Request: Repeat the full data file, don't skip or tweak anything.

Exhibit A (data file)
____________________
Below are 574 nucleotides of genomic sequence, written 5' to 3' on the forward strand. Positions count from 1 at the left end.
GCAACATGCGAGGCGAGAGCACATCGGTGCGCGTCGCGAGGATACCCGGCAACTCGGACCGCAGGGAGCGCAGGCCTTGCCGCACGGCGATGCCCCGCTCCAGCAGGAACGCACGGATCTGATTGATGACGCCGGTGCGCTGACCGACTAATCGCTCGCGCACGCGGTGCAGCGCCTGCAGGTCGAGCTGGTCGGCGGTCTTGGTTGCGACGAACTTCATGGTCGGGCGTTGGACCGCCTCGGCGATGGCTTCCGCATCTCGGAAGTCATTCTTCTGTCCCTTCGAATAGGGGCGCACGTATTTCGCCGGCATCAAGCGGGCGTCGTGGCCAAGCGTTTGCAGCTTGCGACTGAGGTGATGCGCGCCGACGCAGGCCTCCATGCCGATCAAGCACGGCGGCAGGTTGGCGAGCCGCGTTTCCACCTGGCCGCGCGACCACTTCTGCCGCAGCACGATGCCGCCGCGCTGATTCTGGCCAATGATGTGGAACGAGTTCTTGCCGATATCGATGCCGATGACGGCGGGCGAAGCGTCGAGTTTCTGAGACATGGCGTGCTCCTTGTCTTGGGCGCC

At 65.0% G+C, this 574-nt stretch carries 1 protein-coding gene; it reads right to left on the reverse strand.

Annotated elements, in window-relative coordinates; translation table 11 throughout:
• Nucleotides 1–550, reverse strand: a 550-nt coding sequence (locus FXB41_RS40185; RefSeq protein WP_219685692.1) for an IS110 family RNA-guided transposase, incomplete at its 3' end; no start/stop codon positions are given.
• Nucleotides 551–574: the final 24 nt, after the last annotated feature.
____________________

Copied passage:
Below are 574 nucleotides of genomic sequence, written 5' to 3' on the forward strand. Positions count from 1 at the left end.
GCAACATGCGAGGCGAGAGCACATCGGTGCGCGTCGCGAGGATACCCGGCAACTCGGACCGCAGGGAGCGCAGGCCTTGCCGCACGGCGATGCCCCGCTCCAGCAGGAACGCACGGATCTGATTGATGACGCCGGTGCGCTGACCGACTAATCGCTCGCGCACGCGGTGCAGCGCCTGCAGGTCGAGCTGGTCGGCGGTCTTGGTTGCGACGAACTTCATGGTCGGGCGTTGGACCGCCTCGGCGATGGCTTCCGCATCTCGGAAGTCATTCTTCTGTCCCTTCGAATAGGGGCGCACGTATTTCGCCGGCATCAAGCGGGCGTCGTGGCCAAGCGTTTGCAGCTTGCGACTGAGGTGATGCGCGCCGACGCAGGCCTCCATGCCGATCAAGCACGGCGGCAGGTTGGCGAGCCGCGTTTCCACCTGGCCGCGCGACCACTTCTGCCGCAGCACGATGCCGCCGCGCTGATTCTGGCCAATGATGTGGAACGAGTTCTTGCCGATATCGATGCCGATGACGGCGGGCGAAGCGTCGAGTTTCTGAGACATGGCGTGCTCCTTGTCTTGGGCGCC

At 65.0% G+C, this 574-nt stretch carries 1 protein-coding gene; it reads right to left on the reverse strand.

Annotated elements, in window-relative coordinates; translation table 11 throughout:
• Nucleotides 1–550, reverse strand: a 550-nt coding sequence (locus FXB41_RS40185; RefSeq protein WP_219685692.1) for an IS110 family RNA-guided transposase, incomplete at its 3' end; no start/stop codon positions are given.
• Nucleotides 551–574: the final 24 nt, after the last annotated feature.